The Democratic Republic of Congo and the Paradox of Plenty

by ACT

  • Posted on June 28, 2019

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Children at Lighthouse School, near Lubumbashi

The paradox of plenty, or the resource curse, refers to the paradox that countries with an abundance of natural resources tend to have less economic growth, less democracy, and worse development outcomes than those with fewer natural resources. The Democratic Republic of Congo (DRC) is a prime example of a country which falls foul of this paradox. It is seemingly blessed with natural riches such as gold, diamonds, oil, tin, copper, cobalt and many more, yet is consistently rated lowest on the UN Human Development Index.

Tragically, the history of the DRC has been extremely turbulent, making it difficult for the country to prosper. The DRC has been plagued by a bloody and chaotic history, a history which has ‘delved it into the hands of unimaginable violence and anarchy’ (Snow, 2013). Indeed, DR Congo at present, marred by conflict and poverty, is a direct product of the decisions and actions taken over the past five centuries.

On Sunday, the DRC celebrates 59 years since independence; here’s a brief look at the country’s history.

In the late 15th century an empire known as the Kingdom of Kongo dominated the western portion of the Congo. The kingdom was sophisticated, with its own aristocracy and extensive civil service. However, when the Portuguese traders arrived in the 1480s and realised the vast natural wealth of the land, they did their utmost to destroy any indigenous political force capable of curtailing their slaving or trading interests. Through European backed soldiers, Kongolese armies were defeated, and by the 1600s, the once-mighty kingdom had disintegrated into a leaderless, anarchy of mini-states locked in endemic civil war. This cataclysmic first encounter with Europeans was to set the tone for the rest of the Congo’s history.

Congo Free State

In 1885 the ironically named ‘Congo Free State’ was formally recognized. King Leopold II of Belgium ruled over the empire. But for almost 30 years rather than being a regular colony, Congo became his private property, exploited for his own personal enrichment.

The Congo Free State set a new precedent for cruelty. Leopold II imposed quotas on every man for production of raw materials. Those who failed to meet their quota faced mutilation, including of wives or children. By the 1924 census, the population fell to 10 million, half of what it was before colonisation.  In 1908, due to international pressure, Leopold II had no choice but to cede his land to the Belgian government. However, the cruelty continued for years and profit from the extractions of natural resources was siphoned out until independence, which was declared on 30th of June 1960.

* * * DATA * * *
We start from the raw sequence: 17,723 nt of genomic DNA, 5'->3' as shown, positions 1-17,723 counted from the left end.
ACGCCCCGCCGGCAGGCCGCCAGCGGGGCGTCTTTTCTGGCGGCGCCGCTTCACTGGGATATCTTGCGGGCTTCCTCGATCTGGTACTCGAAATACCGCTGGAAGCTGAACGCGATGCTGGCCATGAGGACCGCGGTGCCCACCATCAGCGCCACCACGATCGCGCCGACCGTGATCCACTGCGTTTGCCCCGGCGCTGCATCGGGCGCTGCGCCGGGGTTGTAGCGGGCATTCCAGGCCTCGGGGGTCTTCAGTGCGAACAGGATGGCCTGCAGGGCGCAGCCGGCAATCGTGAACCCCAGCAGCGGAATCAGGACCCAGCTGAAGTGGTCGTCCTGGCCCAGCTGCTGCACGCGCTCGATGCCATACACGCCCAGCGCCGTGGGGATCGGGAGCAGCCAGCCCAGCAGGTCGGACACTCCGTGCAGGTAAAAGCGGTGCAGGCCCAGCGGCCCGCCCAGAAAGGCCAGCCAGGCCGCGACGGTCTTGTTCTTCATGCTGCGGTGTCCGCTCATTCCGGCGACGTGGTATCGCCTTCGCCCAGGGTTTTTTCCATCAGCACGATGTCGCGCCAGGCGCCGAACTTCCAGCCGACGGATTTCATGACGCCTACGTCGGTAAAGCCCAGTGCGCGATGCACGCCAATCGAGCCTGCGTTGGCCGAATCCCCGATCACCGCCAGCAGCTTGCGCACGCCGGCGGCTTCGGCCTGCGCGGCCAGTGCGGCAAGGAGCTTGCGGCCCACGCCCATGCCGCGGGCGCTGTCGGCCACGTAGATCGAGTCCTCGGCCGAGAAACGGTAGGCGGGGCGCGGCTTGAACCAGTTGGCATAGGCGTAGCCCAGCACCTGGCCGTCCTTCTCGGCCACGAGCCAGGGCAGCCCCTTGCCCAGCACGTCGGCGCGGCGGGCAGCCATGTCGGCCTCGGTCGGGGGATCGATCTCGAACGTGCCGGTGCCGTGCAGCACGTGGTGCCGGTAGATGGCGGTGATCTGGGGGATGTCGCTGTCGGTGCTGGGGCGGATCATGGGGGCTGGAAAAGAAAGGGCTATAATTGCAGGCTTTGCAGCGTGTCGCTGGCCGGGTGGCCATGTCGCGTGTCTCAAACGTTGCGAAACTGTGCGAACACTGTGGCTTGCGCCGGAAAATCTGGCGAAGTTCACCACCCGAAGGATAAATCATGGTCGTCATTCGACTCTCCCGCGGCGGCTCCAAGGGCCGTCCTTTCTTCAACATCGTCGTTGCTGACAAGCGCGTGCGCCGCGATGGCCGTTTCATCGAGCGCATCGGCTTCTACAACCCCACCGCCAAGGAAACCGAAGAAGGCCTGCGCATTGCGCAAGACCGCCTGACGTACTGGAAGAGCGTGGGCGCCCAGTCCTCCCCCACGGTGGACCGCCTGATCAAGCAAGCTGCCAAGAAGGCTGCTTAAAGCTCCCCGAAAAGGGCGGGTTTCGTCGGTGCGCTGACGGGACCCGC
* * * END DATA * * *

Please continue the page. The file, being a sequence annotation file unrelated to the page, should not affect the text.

Independence

Sadly independence was not going to be the answer to all of the Congo’s problems – its early years were stricken with political and social instability. In 1961 a US-backed coup led by Colonel Mobutu took over power from the much-loved president Lumumba, who was then tortured and killed. Mobutu and his family and friends bled the country of billions of dollars. He renamed the country Zaire Republic.

The DRC’s strife continues today; developments’ stifled, the government’s weak and the rule of law’s non-existent. Natural wealth has been the only thing those in power care about. In this way the Congo’s resources have been a real curse.

Flags

At ACT, we believe that human potential is one of Africa’s greatest resources, and we want to invest in this valuable resource. We strongly believe the best way to do this is through educating children. Almost half of the population of the DR Congo (86.79 million) are under 15 years old, meaning that the furthering of education for these young people will be an investment in the future leaders of the DR Congo.

We have been supporting children in the DRC since 2016 in partnership with the Lighthouse School in Lubumbashi, south-eastern DRC. We pay their school fees, purchase uniforms and feed the children. Already 2 of our children, Anastasie and Kerene, have passed on to secondary school.

Currently, the DRC is the country where ACT has the smallest presence. We want this to change.

For only £15 a month, the price of one coffee a week, you can help support a disadvantaged child. ACT now to help the future of the Democratic Republic of Congo. To sponsor a child or to donate click here

Your donations always make a difference.


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